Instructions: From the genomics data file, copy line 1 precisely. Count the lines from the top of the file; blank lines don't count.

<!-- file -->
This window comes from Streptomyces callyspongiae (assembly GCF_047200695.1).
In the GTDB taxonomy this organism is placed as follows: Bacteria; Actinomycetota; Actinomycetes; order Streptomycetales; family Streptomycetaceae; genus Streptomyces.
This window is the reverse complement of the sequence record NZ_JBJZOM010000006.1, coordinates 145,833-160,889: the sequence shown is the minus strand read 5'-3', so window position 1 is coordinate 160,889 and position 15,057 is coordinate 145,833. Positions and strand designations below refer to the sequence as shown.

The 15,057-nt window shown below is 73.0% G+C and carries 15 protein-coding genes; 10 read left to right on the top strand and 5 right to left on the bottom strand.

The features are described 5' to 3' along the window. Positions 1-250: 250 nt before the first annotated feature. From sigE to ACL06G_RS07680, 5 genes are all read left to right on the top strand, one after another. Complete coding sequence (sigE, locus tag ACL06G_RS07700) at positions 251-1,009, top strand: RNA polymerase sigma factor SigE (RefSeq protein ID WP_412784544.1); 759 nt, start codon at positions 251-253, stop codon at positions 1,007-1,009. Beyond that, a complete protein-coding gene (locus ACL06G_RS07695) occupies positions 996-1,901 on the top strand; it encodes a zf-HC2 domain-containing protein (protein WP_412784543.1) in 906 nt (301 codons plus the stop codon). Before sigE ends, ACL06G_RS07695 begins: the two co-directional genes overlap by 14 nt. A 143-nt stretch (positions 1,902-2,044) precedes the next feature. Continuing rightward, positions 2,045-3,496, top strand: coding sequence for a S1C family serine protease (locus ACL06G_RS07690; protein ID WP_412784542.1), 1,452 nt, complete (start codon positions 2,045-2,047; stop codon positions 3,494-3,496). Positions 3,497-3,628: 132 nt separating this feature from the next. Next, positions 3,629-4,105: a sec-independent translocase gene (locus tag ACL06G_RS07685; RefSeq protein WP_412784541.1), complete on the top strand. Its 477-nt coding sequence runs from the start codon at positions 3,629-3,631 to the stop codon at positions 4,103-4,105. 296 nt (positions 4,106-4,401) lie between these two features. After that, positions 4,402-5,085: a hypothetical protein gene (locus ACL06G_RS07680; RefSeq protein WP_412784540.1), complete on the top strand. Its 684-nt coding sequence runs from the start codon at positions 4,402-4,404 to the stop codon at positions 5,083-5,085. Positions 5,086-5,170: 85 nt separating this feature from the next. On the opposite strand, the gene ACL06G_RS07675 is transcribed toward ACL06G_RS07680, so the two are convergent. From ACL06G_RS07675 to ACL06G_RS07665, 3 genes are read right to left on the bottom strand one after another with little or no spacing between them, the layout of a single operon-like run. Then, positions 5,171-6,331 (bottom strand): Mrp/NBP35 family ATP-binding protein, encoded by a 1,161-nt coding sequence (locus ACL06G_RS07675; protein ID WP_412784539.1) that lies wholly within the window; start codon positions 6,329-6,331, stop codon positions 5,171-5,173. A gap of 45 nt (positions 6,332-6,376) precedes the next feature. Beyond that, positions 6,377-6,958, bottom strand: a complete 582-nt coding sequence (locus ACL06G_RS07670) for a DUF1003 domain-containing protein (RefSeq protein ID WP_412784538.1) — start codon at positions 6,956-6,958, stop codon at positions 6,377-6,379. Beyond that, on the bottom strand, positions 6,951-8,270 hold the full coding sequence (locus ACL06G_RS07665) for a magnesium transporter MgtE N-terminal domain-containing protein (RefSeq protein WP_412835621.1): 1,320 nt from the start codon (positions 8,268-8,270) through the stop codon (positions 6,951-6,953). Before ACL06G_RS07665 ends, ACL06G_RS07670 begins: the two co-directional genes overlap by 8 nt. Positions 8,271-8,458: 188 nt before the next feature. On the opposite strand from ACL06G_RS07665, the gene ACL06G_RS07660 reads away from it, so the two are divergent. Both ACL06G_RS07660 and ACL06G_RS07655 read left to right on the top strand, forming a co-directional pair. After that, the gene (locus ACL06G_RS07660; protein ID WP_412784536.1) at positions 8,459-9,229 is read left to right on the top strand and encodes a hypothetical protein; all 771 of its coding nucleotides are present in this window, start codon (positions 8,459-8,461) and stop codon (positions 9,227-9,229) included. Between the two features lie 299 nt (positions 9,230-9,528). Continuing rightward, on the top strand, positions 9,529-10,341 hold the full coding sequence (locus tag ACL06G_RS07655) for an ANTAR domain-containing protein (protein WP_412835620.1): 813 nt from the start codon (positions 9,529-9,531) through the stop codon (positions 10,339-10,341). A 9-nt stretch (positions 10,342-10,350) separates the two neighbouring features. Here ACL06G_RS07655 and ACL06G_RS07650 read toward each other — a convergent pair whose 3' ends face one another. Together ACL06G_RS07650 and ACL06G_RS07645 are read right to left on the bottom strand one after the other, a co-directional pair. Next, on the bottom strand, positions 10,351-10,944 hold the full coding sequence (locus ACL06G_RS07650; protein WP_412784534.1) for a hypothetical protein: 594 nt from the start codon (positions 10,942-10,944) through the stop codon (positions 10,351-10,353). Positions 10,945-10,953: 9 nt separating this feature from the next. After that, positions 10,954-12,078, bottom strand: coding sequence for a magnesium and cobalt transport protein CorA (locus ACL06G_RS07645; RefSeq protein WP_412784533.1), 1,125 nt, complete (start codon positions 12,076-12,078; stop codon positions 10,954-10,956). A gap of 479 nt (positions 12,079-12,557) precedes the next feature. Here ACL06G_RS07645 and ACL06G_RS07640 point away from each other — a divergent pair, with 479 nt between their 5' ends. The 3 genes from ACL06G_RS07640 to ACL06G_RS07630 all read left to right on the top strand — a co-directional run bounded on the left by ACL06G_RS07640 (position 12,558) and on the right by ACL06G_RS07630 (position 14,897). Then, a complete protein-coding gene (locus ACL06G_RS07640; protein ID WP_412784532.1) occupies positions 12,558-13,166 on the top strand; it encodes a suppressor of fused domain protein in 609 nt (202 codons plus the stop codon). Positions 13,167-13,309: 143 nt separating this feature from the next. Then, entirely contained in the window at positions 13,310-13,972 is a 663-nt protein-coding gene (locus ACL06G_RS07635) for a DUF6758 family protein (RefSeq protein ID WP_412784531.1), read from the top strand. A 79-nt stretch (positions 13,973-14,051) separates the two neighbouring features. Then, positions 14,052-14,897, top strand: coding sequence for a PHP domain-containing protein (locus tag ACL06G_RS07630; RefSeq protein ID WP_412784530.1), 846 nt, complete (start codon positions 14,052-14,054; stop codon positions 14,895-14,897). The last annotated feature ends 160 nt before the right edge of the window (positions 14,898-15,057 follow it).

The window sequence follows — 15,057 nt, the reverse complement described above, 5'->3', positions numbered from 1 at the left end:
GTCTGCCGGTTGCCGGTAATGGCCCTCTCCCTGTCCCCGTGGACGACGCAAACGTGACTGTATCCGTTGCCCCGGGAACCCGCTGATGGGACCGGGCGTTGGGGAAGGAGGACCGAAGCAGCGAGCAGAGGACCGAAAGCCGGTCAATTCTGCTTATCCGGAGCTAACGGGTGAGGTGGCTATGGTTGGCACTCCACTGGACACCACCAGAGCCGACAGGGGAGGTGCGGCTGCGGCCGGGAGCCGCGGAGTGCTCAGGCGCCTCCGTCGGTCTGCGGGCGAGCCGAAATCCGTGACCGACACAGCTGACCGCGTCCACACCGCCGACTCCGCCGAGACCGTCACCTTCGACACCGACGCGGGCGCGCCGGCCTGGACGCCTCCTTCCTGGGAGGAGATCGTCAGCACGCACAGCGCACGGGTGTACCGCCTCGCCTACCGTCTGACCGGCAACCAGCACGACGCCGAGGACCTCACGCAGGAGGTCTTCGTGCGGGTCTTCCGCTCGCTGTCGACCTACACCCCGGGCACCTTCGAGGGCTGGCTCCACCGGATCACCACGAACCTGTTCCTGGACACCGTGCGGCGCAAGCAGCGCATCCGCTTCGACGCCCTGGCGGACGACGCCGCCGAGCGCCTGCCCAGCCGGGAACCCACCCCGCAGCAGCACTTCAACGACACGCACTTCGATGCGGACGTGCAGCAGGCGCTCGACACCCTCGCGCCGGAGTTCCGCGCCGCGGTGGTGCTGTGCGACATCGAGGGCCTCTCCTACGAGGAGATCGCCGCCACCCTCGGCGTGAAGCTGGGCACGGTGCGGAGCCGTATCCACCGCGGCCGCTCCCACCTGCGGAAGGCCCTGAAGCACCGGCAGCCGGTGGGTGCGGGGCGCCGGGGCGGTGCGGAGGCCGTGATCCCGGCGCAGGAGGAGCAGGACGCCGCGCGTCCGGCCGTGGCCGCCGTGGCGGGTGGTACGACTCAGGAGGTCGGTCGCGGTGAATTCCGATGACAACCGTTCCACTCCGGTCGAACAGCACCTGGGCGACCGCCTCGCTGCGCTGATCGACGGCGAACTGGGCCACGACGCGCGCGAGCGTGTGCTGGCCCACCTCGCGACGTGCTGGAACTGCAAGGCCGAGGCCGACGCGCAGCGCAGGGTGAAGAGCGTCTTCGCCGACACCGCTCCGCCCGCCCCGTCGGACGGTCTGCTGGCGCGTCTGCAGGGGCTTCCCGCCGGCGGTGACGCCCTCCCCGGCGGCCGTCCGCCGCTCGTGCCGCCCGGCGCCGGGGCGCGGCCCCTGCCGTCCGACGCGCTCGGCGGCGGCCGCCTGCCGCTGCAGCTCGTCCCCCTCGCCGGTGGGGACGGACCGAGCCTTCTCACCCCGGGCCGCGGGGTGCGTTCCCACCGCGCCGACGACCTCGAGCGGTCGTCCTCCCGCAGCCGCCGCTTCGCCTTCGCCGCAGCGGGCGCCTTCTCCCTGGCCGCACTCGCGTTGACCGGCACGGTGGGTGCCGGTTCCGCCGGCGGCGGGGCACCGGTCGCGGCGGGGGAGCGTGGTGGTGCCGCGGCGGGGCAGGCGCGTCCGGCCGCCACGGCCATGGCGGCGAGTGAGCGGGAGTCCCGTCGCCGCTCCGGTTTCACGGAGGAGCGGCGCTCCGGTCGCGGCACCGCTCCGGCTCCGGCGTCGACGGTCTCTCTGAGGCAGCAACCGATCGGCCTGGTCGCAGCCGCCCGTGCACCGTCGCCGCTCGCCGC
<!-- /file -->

This window comes from Streptomyces callyspongiae (assembly GCF_047200695.1).